Looking for alternatives to teaching? The skills teachers acquire are in high-demand. They are also transferable to a host of occupations. If you teach, you have alternatives. You can create courses, train, advise, write, and still make a difference.
The New Teacher Project
NLU McCormick Center for Early Childhood
Shmoop Children’s Literacy Initiative
Teach For America
Academy Boardwork Education
Learn more about me, how I made a change and how I can help you.
- To read my personal story, please visit LinkedIn’s Member Blog and feel free to connect with me there too!
- To read about a teacher who left the field and his real life experiences, please read this article: Why I Left Teaching, And When You Should, Too (Great balanced insight).
- Also, read about his journey and learn about his tips: The Dark Side Ain’t Half Bad
Considering Alternatives: Making a Change
Check out MyColLife.com. This tool is for everyone-from college students to veterans to mid-life career changers-and it’s free. Take a personality assessment test, discover your skills, identify your best occupation, research schools and connect with others in your field. Connect with potential employers and discover your own path. You do not have to be a college student to use this free service (it is great for anyone considering a change).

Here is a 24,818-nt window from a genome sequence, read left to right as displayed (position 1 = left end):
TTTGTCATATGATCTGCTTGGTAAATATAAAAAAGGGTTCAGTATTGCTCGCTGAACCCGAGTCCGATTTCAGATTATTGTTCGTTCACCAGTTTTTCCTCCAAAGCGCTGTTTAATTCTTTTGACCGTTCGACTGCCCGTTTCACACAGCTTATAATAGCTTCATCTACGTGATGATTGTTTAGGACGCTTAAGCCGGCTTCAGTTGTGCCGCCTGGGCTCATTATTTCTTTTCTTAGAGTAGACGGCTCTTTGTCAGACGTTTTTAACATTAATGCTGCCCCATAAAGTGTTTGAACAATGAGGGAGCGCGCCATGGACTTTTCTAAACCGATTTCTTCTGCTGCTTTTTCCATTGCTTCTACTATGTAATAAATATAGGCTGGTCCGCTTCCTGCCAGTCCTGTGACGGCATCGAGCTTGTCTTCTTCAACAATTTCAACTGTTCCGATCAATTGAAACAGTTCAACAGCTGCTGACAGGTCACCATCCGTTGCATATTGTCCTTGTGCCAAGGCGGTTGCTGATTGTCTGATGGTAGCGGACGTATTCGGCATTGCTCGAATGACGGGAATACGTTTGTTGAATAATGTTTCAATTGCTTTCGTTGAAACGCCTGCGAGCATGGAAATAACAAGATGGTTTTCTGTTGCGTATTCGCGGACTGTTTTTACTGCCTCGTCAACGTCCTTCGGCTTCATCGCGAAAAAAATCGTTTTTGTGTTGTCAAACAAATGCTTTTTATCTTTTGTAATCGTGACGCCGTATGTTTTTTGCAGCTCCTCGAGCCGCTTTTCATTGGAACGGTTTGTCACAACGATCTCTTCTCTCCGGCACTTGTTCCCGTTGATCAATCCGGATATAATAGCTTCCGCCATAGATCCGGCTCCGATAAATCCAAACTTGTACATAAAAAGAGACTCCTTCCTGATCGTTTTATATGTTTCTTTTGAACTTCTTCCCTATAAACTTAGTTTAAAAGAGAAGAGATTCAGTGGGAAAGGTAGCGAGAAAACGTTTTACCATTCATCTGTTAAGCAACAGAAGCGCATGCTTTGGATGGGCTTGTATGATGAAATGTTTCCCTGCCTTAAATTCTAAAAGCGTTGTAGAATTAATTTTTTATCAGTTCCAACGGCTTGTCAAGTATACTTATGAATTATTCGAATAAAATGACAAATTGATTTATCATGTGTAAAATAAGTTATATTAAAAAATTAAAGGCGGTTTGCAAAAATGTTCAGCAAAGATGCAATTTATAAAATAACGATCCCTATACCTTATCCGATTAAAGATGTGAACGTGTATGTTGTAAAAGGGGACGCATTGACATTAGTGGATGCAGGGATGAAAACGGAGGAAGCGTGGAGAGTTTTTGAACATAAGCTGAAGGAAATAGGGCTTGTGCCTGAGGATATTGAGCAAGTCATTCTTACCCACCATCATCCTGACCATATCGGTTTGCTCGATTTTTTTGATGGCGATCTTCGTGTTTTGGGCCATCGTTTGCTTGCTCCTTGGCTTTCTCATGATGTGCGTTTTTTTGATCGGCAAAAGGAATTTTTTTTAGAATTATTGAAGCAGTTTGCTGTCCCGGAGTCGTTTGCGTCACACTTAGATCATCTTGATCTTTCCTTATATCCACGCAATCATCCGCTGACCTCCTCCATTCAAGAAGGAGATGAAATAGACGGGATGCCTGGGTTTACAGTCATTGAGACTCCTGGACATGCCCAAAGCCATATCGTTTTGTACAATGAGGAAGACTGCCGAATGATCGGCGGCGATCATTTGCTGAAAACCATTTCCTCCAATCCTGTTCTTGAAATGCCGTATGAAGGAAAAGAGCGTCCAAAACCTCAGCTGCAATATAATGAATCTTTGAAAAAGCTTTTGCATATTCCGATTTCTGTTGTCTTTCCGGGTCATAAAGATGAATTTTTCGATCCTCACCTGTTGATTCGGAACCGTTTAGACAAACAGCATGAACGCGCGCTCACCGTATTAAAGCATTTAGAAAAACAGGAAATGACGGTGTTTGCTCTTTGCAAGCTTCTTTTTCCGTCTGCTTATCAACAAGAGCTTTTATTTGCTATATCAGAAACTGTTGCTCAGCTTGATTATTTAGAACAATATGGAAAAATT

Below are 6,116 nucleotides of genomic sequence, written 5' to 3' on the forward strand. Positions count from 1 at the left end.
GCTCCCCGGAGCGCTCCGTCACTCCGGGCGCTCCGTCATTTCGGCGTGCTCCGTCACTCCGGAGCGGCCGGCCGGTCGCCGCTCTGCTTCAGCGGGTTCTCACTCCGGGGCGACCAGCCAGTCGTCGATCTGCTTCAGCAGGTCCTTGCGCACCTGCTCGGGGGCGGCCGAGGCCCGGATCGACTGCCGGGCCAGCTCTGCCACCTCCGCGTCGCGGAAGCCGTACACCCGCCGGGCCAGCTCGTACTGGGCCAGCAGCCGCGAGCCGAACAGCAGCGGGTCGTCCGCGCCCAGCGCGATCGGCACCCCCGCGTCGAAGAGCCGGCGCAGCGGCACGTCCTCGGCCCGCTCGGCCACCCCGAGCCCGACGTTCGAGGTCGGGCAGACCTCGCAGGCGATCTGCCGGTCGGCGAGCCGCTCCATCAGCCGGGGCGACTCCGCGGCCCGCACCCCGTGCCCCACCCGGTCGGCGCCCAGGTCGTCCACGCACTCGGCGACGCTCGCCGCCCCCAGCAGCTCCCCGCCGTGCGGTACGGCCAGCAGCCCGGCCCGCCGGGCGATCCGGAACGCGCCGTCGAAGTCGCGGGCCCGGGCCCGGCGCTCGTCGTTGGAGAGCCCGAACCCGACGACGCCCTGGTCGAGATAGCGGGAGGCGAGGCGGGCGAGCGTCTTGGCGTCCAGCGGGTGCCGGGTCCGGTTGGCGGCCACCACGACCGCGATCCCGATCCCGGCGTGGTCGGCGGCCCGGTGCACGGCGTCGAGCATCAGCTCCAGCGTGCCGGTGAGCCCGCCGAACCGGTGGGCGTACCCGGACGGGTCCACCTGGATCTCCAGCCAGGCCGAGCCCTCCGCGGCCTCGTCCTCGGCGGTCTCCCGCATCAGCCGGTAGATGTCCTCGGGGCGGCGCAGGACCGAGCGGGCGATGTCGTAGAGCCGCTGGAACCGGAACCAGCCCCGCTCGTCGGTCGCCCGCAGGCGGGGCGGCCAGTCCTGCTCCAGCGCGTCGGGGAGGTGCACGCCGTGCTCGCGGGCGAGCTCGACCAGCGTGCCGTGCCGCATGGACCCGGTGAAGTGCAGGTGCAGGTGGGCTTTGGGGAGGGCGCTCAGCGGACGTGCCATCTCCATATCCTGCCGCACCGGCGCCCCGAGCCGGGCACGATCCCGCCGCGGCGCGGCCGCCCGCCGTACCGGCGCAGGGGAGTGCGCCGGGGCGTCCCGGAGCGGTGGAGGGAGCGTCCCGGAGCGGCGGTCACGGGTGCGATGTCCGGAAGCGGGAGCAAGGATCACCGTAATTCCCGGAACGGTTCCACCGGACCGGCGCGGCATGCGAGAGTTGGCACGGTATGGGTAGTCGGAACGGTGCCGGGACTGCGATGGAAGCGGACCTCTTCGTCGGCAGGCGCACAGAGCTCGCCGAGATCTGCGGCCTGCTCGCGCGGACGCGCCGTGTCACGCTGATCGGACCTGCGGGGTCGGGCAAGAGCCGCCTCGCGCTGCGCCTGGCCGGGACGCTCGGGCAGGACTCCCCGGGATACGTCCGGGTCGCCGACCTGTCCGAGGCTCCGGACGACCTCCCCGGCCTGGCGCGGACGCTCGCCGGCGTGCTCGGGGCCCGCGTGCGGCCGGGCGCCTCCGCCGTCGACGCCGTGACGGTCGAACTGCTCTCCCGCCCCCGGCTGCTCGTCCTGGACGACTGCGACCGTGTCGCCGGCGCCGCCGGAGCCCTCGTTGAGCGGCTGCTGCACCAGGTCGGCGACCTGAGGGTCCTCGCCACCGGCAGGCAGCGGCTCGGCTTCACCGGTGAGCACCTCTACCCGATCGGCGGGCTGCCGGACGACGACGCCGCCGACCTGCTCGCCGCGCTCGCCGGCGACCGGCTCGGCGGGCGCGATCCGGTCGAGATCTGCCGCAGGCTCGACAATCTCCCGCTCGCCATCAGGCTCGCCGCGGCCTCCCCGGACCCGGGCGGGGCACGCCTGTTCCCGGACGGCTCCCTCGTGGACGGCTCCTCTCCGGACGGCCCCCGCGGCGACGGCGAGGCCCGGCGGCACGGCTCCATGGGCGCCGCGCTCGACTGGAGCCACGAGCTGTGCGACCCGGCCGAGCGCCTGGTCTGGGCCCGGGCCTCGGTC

Interested in learning more? Learn more here at about me.
Teachers who are interested in learning new skills can look up and register for detailed online courses, offered through ed2go. Teachers can also work in higher education institutions which include: admissions, advising, transcript evaluation, registrar’s office, etc. Junior colleges also tend to hire teachers with master’s degrees, and there are a host of online schools coming online all of the time. Government organizations have jobs that require teacher skills as well.
The list above is only an example of different alternatives and choices and is not meant to be comprehensive.
If you pursued secondary education and earned a degree in a specific discipline, you may have various opportunities specific to the pedagogical area. For example, if you also majored in science, there are possible jobs within local museums, parks, and research institutions. If you majored in spanish, there are possible jobs with various organizations looking for bilingual speakers, many within government or even with initiatives such as El Futoro. Keeping an open mind along with a positive attitude is an imperative part of job searching. Stay positive, keep your head up and the right fit will come along, be it in the classroom or not (this is coming from me, a former waitress turned teacher, turned academic advisor, turned writer). What alternatives along your career path are you possibly considering? Can you share other ideas and alternatives?